This is not the first time a crocodile had been used in Roman coinage. Already in 37BC, the crocodile had appeared on the coinage of a figure largely identified as M. Licinius Crassus, son of the triumvir Crassus. It is believed that this coin celebrated Roman territory ceded to Cleopatra VII of Egypt by Marc Antony. It is interesting therefore, that this same symbol of Egypt should be used by Augustus only ten years later to celebrate the exact opposite: the conquering of Egyptian territory by Rome. On the coin of Crassus, it is likely that the crocodile was chosen because of its associations with the Nile, which itself was associated with the agricultural wealth of Egypt. We can therefore infer that this earlier use of the image of the crocodile was intended to celebrate Egypt in a gesture of diplomacy. Octavian, aware of this, may well have deliberately used this same image, already known for its associations with agricultural wealth, in order to boast of his achievement at having acquired such an important nation into the Roman Empire. Rome relied heavily on Egypt for its imports of grain, and hence Octavian’s victory was of crucial importance. It is likely the coin instilled pride in its Roman viewers, for belonging to such a large, powerful empire.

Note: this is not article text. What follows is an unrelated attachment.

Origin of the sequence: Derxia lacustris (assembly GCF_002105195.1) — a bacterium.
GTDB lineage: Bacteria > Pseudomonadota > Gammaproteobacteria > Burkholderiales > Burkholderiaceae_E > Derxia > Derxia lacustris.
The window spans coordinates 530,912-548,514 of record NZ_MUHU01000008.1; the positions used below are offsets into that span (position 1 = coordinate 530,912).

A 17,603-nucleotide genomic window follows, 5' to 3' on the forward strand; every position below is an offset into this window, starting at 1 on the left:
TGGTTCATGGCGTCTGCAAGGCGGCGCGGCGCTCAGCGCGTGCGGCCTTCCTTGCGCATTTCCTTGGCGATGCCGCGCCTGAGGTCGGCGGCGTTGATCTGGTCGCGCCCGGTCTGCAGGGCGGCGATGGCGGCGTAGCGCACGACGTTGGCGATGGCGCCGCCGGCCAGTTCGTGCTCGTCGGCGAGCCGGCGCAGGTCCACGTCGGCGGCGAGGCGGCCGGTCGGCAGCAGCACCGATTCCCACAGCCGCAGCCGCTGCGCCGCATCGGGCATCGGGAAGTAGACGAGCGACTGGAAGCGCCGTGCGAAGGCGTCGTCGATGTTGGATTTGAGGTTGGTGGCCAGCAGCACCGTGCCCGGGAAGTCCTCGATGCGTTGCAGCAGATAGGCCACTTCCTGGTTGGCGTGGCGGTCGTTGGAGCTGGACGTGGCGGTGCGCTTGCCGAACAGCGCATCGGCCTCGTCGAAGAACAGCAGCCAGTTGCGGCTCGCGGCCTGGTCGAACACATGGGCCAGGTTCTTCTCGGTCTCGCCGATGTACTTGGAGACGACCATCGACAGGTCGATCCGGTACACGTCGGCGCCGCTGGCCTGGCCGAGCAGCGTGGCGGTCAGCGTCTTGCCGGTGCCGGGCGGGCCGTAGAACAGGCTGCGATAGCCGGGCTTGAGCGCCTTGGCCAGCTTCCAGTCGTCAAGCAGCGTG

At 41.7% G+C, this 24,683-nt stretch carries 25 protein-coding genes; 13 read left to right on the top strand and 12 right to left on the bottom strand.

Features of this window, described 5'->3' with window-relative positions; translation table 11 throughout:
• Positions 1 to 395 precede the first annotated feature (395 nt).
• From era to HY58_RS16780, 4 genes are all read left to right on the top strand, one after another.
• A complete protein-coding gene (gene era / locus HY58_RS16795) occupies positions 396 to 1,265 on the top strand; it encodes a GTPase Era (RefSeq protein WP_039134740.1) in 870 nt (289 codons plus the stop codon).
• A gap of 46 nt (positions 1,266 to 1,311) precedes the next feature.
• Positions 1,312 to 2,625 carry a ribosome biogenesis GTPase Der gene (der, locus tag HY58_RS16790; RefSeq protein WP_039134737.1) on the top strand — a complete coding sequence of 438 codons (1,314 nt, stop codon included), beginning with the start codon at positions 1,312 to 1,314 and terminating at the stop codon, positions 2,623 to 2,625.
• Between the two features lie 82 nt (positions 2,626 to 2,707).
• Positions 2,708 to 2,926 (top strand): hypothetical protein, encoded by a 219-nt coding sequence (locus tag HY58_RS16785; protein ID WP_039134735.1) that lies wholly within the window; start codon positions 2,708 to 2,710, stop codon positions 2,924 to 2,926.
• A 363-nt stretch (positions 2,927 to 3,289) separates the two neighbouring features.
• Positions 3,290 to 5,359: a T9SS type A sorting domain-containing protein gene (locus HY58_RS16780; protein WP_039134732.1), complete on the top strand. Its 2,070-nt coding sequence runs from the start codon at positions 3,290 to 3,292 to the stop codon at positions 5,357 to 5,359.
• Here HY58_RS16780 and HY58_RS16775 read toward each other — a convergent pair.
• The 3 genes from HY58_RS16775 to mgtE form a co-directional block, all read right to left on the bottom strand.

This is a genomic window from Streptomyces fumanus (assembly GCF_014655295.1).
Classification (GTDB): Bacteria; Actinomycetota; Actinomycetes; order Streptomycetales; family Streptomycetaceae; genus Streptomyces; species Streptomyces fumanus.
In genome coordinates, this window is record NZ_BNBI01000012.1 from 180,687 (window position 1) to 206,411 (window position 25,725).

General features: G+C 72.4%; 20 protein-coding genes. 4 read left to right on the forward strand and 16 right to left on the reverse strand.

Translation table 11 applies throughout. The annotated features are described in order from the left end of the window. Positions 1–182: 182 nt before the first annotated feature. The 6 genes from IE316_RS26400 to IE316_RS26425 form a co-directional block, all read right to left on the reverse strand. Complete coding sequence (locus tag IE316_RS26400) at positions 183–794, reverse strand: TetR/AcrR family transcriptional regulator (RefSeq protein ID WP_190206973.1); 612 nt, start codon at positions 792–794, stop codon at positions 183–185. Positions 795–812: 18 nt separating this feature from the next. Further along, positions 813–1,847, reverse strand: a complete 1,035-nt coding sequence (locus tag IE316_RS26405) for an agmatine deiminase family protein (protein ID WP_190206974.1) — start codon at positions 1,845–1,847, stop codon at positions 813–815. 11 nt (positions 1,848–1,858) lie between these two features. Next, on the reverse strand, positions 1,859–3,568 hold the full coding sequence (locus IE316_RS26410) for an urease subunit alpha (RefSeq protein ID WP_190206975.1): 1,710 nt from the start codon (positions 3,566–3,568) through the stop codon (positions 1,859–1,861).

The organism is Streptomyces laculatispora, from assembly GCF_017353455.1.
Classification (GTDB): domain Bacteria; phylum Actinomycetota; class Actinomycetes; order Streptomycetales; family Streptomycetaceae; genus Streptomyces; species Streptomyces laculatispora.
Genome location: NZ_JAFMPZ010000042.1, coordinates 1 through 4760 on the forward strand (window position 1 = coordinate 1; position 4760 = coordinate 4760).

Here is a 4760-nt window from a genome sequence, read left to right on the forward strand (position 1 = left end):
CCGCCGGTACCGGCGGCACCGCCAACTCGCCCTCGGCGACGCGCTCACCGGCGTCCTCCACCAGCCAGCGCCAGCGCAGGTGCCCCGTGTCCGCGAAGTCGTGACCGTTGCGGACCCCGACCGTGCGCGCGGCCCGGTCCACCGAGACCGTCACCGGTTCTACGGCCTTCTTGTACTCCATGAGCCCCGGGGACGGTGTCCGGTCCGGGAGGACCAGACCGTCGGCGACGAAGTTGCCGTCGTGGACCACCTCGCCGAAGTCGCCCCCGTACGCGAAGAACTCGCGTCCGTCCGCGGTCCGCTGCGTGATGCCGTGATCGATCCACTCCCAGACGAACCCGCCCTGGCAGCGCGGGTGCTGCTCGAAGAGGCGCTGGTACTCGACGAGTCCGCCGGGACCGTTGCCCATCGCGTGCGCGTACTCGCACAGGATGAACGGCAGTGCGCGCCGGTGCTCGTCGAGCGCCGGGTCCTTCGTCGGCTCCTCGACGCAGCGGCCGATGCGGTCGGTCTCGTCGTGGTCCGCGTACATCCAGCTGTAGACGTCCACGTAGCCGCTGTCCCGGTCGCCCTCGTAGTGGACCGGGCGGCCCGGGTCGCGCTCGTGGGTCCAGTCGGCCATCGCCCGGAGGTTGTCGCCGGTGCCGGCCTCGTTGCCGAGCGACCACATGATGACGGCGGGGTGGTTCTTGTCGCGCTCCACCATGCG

As we have seen therefore, the coin presents Octavian as a successful military leader, who not only saved, but also contributed to the Roman Empire. It also served to justify his recent war against Marc Antony by presenting it as a foreign conquest. We can see that the imagery was carefully chosen in order to secure and validate Octavian’s position as sole ruler of Rome.

richa_snell


This month's entry was written by Richa Snell. Richa is a final year classical civilization student with an interest in material culture and iconography, which she is hoping to pursue further by studying for a master’s degree next year. She is currently writing her undergraduate dissertation on imperial uses of Egyptian imagery.

Bibliography

R.A. Gurval (1995) Actium and Augustus: The Politics and Emotions of Civil War (Ann Arbor: University of Michigan Press).

C.E. Barrett (2017) ‘Egypt in Roman Visual and Material Culture’ in Oxford Handbooks Online in Classics Studies, ed. G. Williams (Oxford; New York: Oxford University Press).

M.Swetnam-Burland (2015) Egypt in Italy: Visions of Egypt in Roman Imperial Culture (Cambridge: Cambridge University Press).

D. Vagi, Crocodiles on Roman coins familiar as the emblem of Egypt – https://www.coinworld.com/news/precious-metals/crocodiles-on-roman-coins-familiar-as-the-emblem-of-egyptian-province.html (15 Feb 2015). Accessed 31 Oct 2019.


April 01, 2016

Crocodilian influences on the denarius of 28 BC

aegypto capta denarius
Denarius of Augustus from 28 BC.